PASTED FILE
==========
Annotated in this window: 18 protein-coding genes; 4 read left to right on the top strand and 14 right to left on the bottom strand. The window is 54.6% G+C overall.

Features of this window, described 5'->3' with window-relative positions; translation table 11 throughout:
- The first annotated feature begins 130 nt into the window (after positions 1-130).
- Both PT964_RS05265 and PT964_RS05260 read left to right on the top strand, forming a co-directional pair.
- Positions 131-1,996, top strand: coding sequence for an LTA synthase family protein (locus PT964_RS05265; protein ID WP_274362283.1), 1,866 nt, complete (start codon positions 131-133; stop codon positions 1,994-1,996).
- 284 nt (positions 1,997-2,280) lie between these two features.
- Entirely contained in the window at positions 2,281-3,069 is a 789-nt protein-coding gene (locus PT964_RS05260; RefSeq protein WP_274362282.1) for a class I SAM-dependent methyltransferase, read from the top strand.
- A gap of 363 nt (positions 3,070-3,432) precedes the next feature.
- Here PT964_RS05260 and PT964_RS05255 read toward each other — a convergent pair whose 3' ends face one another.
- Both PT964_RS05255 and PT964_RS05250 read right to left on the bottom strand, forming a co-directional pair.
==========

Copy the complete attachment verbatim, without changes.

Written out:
Annotated in this window: 18 protein-coding genes; 4 read left to right on the top strand and 14 right to left on the bottom strand. The window is 54.6% G+C overall.

Features of this window, described 5'->3' with window-relative positions; translation table 11 throughout:
- The first annotated feature begins 130 nt into the window (after positions 1-130).
- Both PT964_RS05265 and PT964_RS05260 read left to right on the top strand, forming a co-directional pair.
- Positions 131-1,996, top strand: coding sequence for an LTA synthase family protein (locus PT964_RS05265; protein ID WP_274362283.1), 1,866 nt, complete (start codon positions 131-133; stop codon positions 1,994-1,996).
- 284 nt (positions 1,997-2,280) lie between these two features.
- Entirely contained in the window at positions 2,281-3,069 is a 789-nt protein-coding gene (locus PT964_RS05260; RefSeq protein WP_274362282.1) for a class I SAM-dependent methyltransferase, read from the top strand.
- A gap of 363 nt (positions 3,070-3,432) precedes the next feature.
- Here PT964_RS05260 and PT964_RS05255 read toward each other — a convergent pair whose 3' ends face one another.
- Both PT964_RS05255 and PT964_RS05250 read right to left on the bottom strand, forming a co-directional pair.